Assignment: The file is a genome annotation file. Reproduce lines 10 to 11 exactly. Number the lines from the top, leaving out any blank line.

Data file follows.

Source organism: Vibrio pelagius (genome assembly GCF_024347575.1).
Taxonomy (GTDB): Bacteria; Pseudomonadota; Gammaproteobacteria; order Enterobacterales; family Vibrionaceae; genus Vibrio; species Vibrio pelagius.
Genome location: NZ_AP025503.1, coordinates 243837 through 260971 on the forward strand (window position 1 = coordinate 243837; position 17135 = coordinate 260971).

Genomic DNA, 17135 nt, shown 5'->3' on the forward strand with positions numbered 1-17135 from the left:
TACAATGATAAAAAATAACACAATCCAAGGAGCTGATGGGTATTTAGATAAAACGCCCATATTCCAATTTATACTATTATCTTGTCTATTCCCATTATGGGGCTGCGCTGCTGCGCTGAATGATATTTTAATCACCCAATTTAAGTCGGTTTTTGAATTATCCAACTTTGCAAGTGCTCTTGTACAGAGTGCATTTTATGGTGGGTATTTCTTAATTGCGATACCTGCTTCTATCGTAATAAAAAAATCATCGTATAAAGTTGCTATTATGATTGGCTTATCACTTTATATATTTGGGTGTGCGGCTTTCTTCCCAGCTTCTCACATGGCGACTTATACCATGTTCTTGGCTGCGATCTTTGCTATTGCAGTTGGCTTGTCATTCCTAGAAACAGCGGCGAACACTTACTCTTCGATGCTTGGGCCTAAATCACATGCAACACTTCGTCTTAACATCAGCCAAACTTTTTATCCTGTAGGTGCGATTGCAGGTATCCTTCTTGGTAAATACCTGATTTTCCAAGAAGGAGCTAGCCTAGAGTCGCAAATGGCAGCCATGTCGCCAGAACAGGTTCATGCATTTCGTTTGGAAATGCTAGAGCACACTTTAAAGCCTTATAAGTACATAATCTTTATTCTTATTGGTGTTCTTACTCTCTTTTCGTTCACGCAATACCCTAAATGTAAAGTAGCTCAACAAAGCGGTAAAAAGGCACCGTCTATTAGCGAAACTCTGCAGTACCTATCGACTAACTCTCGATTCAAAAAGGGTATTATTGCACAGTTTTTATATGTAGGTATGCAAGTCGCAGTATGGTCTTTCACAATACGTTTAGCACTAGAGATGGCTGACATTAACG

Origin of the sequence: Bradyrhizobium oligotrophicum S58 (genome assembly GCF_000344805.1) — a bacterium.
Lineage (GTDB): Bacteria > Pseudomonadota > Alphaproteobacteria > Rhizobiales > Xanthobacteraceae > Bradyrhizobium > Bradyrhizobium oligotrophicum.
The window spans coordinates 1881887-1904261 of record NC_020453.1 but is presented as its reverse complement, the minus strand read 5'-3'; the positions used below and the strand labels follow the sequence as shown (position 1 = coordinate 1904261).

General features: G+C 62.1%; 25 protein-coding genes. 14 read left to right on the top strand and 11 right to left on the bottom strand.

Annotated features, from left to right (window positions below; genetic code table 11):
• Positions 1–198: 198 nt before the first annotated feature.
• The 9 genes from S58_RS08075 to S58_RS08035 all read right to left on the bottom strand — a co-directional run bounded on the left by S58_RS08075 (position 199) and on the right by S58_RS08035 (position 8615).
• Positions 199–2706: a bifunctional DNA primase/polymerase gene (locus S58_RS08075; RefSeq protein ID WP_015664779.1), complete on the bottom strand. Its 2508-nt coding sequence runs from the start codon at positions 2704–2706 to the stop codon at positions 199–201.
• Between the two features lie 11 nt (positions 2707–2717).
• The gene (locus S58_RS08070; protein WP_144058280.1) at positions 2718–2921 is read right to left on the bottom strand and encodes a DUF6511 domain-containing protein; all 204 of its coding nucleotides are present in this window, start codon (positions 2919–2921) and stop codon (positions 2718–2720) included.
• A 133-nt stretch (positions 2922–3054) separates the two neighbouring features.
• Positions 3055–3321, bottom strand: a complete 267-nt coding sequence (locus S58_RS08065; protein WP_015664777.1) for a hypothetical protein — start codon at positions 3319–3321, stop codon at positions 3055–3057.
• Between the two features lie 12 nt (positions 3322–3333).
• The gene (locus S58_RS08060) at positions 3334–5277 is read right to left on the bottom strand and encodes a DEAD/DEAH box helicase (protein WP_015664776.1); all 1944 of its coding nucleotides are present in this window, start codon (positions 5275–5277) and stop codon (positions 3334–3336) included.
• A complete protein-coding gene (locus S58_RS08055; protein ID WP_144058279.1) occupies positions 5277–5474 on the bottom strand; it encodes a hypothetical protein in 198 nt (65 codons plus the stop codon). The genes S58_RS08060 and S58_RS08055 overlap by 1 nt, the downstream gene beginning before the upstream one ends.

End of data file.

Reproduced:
Annotated features, from left to right (window positions below; genetic code table 11):
• Positions 1–198: 198 nt before the first annotated feature.